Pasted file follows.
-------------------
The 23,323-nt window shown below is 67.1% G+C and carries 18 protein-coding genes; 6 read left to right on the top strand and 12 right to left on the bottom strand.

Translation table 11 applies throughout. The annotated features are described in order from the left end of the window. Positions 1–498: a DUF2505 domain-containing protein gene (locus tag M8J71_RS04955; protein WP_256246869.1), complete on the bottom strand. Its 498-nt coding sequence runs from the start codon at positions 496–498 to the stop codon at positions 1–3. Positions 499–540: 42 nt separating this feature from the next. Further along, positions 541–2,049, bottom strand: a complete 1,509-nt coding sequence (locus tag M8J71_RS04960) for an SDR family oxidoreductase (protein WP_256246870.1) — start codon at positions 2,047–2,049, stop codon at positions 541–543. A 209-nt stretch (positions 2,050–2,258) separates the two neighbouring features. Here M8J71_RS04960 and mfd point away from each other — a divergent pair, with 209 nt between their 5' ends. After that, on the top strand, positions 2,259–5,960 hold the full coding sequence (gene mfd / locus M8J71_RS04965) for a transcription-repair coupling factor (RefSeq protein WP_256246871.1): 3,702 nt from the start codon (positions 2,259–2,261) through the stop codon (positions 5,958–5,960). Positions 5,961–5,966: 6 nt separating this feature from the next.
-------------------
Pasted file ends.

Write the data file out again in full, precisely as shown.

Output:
The 23,323-nt window shown below is 67.1% G+C and carries 18 protein-coding genes; 6 read left to right on the top strand and 12 right to left on the bottom strand.

Translation table 11 applies throughout. The annotated features are described in order from the left end of the window. Positions 1–498: a DUF2505 domain-containing protein gene (locus tag M8J71_RS04955; protein WP_256246869.1), complete on the bottom strand. Its 498-nt coding sequence runs from the start codon at positions 496–498 to the stop codon at positions 1–3. Positions 499–540: 42 nt separating this feature from the next. Further along, positions 541–2,049, bottom strand: a complete 1,509-nt coding sequence (locus tag M8J71_RS04960) for an SDR family oxidoreductase (protein WP_256246870.1) — start codon at positions 2,047–2,049, stop codon at positions 541–543. A 209-nt stretch (positions 2,050–2,258) separates the two neighbouring features. Here M8J71_RS04960 and mfd point away from each other — a divergent pair, with 209 nt between their 5' ends. After that, on the top strand, positions 2,259–5,960 hold the full coding sequence (gene mfd / locus M8J71_RS04965) for a transcription-repair coupling factor (RefSeq protein WP_256246871.1): 3,702 nt from the start codon (positions 2,259–2,261) through the stop codon (positions 5,958–5,960). Positions 5,961–5,966: 6 nt separating this feature from the next.